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David Poland

By David Poland poland@moviecitynews.com

Box Office Hell

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20 Responses to “Box Office Hell”

  1. movielocke says:

    early word is that fred claus is getting hammered with a 5 mil third place friday. Ouch.

  2. Rob says:

    I have a feeling that Lions for Lambs does, like, $6 million for the whole weekend.

  3. Andrew says:

    Yeah, looks like Fred Claus will open in 3rd even after weekend matinees. Rough year for Joel Silver.
    EXCLUSIVE FANTASY MOGULS EARLY FRIDAY ESTIMATES
    1. American Gangster (Universal) – $7.4M – $2,419 PTA – $63.7M cume
    2. Bee Movie (Dreamworks/Paramount) – $6.4M – $1,623 PTA – $52.6M cume
    3. NEW -Fred Claus (Warner Bros) – $5.5M – $1,527 PTA – $5.5M cume
    4. NEW

  4. chris says:

    Those are some extraordinary numbers for the Coens — looking at a nearly $1 million weekend on only 28 screens. (And WOM should be good.)

  5. Eddie says:

    Speaking of which, did you ever review No Country, Dave?

  6. Scott Mendelson says:

    The Arclight evening shows for No Country (7:40, 8:30, 10:10) were all sold out by 3:30pm yesterday. I’ve never seen that in my 3 years living here. Oh well, tonight it is…
    Scott Mendelson

  7. jesse says:

    Yeah, the equivalent Union Square showings of No Country (7:40, 8:10, 10) were all gone by mid-afternoon on Friday. I’ve seen that pretty much only with Harry Potter and Borat.
    Excellent movie, though I think a little bit of the praise has been overblown — only in the sense that I wouldn’t say “best Coen movie ever” or even “best since Fargo” … but that’s only because I LOVE O Brother and Big Lebowski (and Fargo, which I think is a somewhat better movie than No Country).
    Of course, it’s a fairly ridiculous comparison to make, at least in terms of those two comedies (there’s a lot of thematic overlap with Fargo). And I find myself, 12 hours later, wanting to see it again.

  8. Wrecktum says:

    The Fantasy Moguls don’t have AfterDark Horrorfest on their list. It pulled in a measely $130,000.

  9. movieman says:

    Chris- Yes, “No Country for Old Men” will get great WOM…from Coen Brothers fans. I don’t, however, expect it to be a crossover hit for the Bros.; certainly not with the same mainstream audiences who turned “The Game Plan” into the biggest-grossing fall release.
    Unlike it gets showered with beaucoup Oscar nominations, I really wouldn’t expect it to get much further than
    $30-$35-million. Of course, anyone who paid to see “GP” (and, shudder, liked it) doesn’t deserve “NCFOM” anyway.
    Great legs on “Dan in Real Life,” just as I predicted. Disney should have opened it earlier: maybe even late summer, a la “Little Miss Sunshine.”
    It’s going to have a tough time holding onto screens with the barrage of Turkey Day releases descending on November 21st.
    “P2”? PU is more like it. I know that Summit wanted to prove they were a major player, but isn’t there a cheaper way to establish street cred in Hollywood these days?
    Those are some mighty naughty figures for “Fred Claus:” could the uniformly bad reviews have had some kind of negative financial impact??? That’s a semi-rhetorical question, of course. Everyone knows that critics don’t matter, especially with a heavily-hyped studio blockbuster (and that’s speaking as a professional movie critic).
    Is it possible that the reason Tyler Perry still isn’t playing in the big leagues because even notoriously myopic studio chieftains realize there’s a finite ceiling on all of his films (e.g., the $52-million cume for “Why Did I Get Married?)? Perry remains a wildly successful niche player, but studios are only interested in home runs, not singles or even doubles. (Sorry for the overdone baseball metaphors: I’m still suffering from post-playoff Indians heartache.) This ain’t the ’70s, alas.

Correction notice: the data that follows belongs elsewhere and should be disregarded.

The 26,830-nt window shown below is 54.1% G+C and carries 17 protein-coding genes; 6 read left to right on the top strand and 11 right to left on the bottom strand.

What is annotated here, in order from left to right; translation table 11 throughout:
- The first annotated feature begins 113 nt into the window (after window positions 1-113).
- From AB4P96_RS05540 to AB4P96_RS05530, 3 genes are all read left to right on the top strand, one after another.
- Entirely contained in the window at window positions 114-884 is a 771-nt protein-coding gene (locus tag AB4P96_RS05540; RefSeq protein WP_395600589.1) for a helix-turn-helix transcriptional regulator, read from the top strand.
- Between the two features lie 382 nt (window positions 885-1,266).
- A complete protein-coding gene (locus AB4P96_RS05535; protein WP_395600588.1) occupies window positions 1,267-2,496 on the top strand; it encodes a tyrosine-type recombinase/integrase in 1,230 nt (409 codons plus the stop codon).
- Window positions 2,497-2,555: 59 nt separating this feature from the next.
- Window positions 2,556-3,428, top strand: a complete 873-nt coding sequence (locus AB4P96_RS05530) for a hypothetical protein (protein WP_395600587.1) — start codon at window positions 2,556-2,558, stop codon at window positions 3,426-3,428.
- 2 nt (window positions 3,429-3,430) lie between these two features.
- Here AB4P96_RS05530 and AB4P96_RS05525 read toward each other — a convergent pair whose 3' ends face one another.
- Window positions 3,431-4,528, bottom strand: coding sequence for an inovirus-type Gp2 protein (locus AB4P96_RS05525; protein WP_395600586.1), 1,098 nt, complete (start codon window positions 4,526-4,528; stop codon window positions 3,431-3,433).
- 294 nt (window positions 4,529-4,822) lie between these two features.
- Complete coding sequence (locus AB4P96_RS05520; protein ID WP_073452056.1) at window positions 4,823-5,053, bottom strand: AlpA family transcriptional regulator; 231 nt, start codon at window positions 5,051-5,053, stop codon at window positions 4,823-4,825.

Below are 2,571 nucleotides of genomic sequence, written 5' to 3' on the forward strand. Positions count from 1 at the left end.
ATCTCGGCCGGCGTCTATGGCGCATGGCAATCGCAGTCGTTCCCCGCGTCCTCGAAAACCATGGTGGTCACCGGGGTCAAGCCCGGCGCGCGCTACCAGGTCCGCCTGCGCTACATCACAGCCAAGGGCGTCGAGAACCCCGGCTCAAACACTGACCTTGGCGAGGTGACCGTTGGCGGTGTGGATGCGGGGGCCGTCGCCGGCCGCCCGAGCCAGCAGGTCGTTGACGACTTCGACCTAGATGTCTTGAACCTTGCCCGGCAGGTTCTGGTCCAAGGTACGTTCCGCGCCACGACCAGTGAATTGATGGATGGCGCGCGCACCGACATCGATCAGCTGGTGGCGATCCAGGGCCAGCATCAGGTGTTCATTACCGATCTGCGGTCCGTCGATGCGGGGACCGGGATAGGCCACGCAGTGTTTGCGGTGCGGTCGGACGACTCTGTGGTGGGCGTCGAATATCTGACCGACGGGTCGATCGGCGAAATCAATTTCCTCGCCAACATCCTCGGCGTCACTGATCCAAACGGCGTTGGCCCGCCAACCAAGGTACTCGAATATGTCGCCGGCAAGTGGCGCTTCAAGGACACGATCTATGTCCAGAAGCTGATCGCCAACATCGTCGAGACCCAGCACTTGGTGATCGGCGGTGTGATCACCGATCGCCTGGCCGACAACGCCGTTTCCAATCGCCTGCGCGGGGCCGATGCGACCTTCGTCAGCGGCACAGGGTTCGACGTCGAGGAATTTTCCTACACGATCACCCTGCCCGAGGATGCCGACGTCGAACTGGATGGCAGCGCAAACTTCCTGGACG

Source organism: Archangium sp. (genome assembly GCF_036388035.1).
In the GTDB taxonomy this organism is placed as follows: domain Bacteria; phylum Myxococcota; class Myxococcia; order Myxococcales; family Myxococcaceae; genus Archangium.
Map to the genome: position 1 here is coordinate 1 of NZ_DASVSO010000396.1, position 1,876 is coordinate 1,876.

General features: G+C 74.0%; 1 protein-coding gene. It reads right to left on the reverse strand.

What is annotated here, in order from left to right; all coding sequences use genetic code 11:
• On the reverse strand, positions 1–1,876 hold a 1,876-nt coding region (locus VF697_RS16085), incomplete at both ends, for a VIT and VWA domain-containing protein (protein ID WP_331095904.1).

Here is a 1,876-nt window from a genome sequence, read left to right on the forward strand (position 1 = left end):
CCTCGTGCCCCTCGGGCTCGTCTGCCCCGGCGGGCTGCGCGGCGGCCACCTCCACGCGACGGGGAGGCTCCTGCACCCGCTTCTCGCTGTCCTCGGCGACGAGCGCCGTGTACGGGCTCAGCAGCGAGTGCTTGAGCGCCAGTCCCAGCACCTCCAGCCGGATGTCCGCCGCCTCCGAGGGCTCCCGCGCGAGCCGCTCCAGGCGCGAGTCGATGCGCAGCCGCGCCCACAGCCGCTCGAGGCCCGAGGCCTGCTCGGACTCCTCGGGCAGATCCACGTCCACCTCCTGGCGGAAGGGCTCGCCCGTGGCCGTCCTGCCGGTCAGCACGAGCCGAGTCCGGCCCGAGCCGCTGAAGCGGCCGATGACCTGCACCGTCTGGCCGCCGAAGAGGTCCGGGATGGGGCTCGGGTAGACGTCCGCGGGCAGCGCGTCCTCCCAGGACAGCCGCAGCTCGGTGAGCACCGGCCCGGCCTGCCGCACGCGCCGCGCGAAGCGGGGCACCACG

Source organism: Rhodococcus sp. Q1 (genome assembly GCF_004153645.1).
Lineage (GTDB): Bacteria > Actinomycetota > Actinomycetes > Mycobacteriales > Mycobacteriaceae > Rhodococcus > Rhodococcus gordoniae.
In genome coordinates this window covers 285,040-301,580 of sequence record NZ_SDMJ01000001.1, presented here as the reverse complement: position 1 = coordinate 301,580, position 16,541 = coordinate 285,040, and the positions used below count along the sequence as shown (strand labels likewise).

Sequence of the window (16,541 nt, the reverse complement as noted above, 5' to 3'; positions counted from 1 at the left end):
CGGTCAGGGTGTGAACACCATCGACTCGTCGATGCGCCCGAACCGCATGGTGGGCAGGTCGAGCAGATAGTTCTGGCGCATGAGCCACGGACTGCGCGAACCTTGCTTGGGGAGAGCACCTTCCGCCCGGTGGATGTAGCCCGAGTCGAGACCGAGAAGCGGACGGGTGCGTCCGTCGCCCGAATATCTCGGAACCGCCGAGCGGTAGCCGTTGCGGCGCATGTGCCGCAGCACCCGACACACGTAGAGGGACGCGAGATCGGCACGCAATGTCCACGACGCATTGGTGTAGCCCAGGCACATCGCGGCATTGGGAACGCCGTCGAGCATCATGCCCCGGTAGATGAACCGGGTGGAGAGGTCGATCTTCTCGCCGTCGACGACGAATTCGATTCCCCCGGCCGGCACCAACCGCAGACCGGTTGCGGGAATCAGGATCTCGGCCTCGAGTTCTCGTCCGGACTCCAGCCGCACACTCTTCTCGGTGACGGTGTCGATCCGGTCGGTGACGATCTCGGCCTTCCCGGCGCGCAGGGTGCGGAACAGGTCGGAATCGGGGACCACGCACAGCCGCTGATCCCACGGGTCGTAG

10. chris says:

    I’m going to respectfully disagree, movieman. Unlike the last few Coen movies, this one actually works as a genre film — it’s genuinely suspenseful. And it is going to get a ton of Oscar nominations but, even before that, it’ll probably pass your dollar ceiling. I don’t get the comparison to “Game Plan” at all — who said anything about it appealing to that audience?

  11. movieman says:

    Chris-
    For the Coens to achieve “crossover” status–i.e., appeal to an audience larger than their existing cult (the ones who are selling out opening weekend shows at the Arclight)–they’ll need to satisfy the same mainstream multiplexers who loved, sigh, “The Game Plan,” “Transformers,” “Shrek the Third” and various other “audience”-friendly films. I don’t see that happening. It would be great to see the Bros. have a certified b.o. smash, but “NCFOM” is probably too esoteric, too artful, for the meat-and-potatoes crowd.
    I’m keeping my fingers crossed that Miramax platforms it wisely enough–and wins enough Oscar nominations in January–to at least achieve “Queen” numbers.

  12. chris says:

    OK, but you’re already changing your tune, since “Queen” numbers are more than $20 million more than the $30-35 figure you tossed around earlier. And those other movies you cite have a b.o. range of about $300 million, so I’m not sure what that’s supposed to prove. I wasn’t predicting a specific b.o. for “No Country,” just noting the “extraordinary” numbers but, OK, I’ll bite. It’s going to appeal to an audience larger than what you call the Coen “cult” — not the “Game Plan” audience, a comparison that makes no sense to me, but closer to the “Brokeback” audience (although I don’t think it’ll earn “Brokeback” numbers) or, for that matter, the “Fargo” audience. You know, adults who like good movies. I bet at least $50 million worth of them.

  13. movieman says:

    $50-million would be great for the Coens, but that hardly qualifies as a commercial “bnreakthrough:” not when “American Gangster” does nearly that amount in its opening weekend.
    What I’m saying, Chris, is that it’s going to need “intelligent” platforming by Miramax (and a shitload of Oscar nominations) to ever get seen by “regular” moviegoers…and I’m not really sure whether they’ll “like” or even “get” it. I was only using “Game Plan” as the barometer for what (apparently) qualifies as a mass-appeal film these days.